Playing a cad is not easy! Stopping the cad from becoming a stereotype, particularly with rather a thin script (the Jacksons, being brief stayers, were not very rounded characters) is even harder.

Sue wanted Gail and Brian to go away for the weekend with her and Colin. She and Colin visited them and Sue was determined to get them to say yes. Colin's expression flitted from tight smile to discomfort and on to fear as Sue made her case. The Tilsleys had conferred, and Brian had agreed not to spill the beans to Sue about Colin's unwanted attentions to his wife. But they couldn't possibly go away with the Jacksons for the weekend! They were all ready with their reasons not to: Brian couldn't get time off work. Sue told him to tell his boss his pet duck had died; Gail's mother was coming for the weekend. She could come anytime, Sue said...

Sue quickly became offended by Gail and Brian's excuses. Colin looked even more stressed (I admire actors who can subtly convey a great deal of emotion simply with facial expressions!) and the friendship was declared over. Sue flounced out, Colin made to follow and Brian grabbed hold of him by the collar and warned him never to go near his wife again. That was the end of the Jacksons.

Gail said it was a pity because she liked Sue.

But Colin was, of course, a thoroughly bad lot. She didn't need to say that!

Five years later, Gail revised her opinion about adultery and had an affair with Brian's cousin. Those TV times were changing...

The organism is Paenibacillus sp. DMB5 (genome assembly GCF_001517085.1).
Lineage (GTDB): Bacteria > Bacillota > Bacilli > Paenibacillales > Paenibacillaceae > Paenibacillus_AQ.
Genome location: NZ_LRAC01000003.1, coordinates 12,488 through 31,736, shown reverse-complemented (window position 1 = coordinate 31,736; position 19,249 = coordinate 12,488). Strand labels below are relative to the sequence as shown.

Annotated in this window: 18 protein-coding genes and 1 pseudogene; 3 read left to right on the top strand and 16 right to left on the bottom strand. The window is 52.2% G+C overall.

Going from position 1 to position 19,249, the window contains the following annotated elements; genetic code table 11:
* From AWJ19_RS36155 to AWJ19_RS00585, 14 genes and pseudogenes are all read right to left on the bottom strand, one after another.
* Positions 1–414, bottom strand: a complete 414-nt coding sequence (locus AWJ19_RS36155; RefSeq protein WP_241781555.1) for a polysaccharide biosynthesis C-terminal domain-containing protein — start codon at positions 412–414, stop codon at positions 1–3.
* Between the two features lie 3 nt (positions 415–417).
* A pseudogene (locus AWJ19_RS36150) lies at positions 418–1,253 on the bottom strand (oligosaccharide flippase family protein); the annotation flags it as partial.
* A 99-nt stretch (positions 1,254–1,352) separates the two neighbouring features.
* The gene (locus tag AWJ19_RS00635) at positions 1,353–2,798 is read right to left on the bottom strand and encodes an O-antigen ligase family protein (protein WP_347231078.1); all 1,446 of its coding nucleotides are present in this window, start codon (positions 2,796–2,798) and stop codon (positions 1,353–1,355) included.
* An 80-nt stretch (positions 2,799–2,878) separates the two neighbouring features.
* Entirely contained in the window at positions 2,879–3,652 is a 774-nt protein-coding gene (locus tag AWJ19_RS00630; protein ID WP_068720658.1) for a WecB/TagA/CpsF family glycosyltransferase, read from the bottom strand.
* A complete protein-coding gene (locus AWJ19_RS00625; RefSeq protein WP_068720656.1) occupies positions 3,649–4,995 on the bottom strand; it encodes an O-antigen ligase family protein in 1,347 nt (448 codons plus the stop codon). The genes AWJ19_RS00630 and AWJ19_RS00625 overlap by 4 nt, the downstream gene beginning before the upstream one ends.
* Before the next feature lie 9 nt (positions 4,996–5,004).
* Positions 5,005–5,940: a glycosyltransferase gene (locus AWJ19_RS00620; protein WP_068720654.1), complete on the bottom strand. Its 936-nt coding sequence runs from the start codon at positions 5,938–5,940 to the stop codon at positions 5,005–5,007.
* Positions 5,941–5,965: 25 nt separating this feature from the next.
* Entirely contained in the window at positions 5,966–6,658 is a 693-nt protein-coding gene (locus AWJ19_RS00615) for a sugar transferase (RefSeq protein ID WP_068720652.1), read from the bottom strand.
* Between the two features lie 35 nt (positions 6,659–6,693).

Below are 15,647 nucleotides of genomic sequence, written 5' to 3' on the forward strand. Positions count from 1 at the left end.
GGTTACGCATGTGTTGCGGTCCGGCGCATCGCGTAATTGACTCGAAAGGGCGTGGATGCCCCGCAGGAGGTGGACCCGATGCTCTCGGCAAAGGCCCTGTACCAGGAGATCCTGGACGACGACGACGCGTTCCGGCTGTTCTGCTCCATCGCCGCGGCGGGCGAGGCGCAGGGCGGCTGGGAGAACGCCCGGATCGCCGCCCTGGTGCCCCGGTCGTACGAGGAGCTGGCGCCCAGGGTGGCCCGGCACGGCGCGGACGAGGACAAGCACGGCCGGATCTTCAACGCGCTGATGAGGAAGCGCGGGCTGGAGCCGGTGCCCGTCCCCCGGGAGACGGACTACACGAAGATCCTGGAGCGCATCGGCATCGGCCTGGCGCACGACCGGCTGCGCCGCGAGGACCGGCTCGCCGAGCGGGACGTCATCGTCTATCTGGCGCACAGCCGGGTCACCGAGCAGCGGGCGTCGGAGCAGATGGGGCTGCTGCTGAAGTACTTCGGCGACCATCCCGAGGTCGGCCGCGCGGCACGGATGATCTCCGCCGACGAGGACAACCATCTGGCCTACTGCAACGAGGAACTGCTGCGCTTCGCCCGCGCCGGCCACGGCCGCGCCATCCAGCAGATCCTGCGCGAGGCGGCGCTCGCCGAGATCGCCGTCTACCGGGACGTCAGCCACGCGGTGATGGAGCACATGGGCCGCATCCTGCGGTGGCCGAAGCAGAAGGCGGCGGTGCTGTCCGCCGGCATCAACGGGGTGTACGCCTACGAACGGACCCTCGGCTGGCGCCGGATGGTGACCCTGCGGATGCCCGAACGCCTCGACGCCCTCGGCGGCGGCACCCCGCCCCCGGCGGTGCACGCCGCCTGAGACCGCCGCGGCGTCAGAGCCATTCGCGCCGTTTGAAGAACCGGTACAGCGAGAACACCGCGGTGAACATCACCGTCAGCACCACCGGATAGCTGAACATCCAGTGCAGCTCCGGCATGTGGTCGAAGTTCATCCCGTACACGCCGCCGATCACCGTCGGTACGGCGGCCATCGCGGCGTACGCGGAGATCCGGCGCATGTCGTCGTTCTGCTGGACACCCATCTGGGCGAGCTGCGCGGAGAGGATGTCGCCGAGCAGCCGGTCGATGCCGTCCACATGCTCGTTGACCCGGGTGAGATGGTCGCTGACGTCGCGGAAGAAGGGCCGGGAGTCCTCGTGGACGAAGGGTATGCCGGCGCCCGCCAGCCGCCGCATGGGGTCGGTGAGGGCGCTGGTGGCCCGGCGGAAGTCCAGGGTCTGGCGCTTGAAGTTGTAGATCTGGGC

RADA trained actor Paul Lowther also appeared in Dr Who and Casualty later in the 1980s, and the 1991 TV movie Prisoner of Honor.

I found his portrayal of Colin Jackson very convincing and particularly admired the way he played the scene in which Sue tried to persuade Brian and Gail to go away with her and Colin for the weekend, unaware of Colin's play for Gail. A baddie Colin may have been, but Mr Lowther's portrayal at that point almost made me feel sorry for him!

Colin couldn't keep up that tight smile as Sue tried to tempt the Tilsleys into a weekend away from it all...

I think the Street really needed some racier couples on a permanent basis back then. But it wasn't until 1989 and 1990, with the arrivals of Liz and Jim McDonald and Des and Steph Barnes that it got any.

The Jacksons were a vague hint of the shape of things to come!

I was very sorry to discover, whilst researching this article, that actor Paul Lowther died in 1992. His work as Colin Jackson - husband of Sue, former-electrician-turned-fitted-kitchen-salesman, the man who wanted a video tape machine before he wanted a baby, and the man who fixed Brian and Gail's record player, before disgracing himself with Gail - remains a fond memory of an outstanding minor character from the Street's glory days.

Monday, 1 July 2013

Coronation Street, 1989...

October 1989... and the Street is undergoing a revolution. A whole new street is coming to the old street, with new houses, shops and industrial units...

How the production team teased us! What would the new side of the Street look like? On 11 December 1989, an episode filmed in November, we glimpsed the nearly completed building which houses the salon today. The building work was to be completed by the end of 1989, as the show filmed in advance, and complete unveiling was due on-screen in early 1990.

In October 1989, the Daily Mirror reported:


BY 'ECK! Whatever are they doing to our Street?

They must be glued to their nets over there between the Rovers and Alf Roberts's corner shop, gawping at all the amazing goings-on on the other side of the country's most famous cobbles.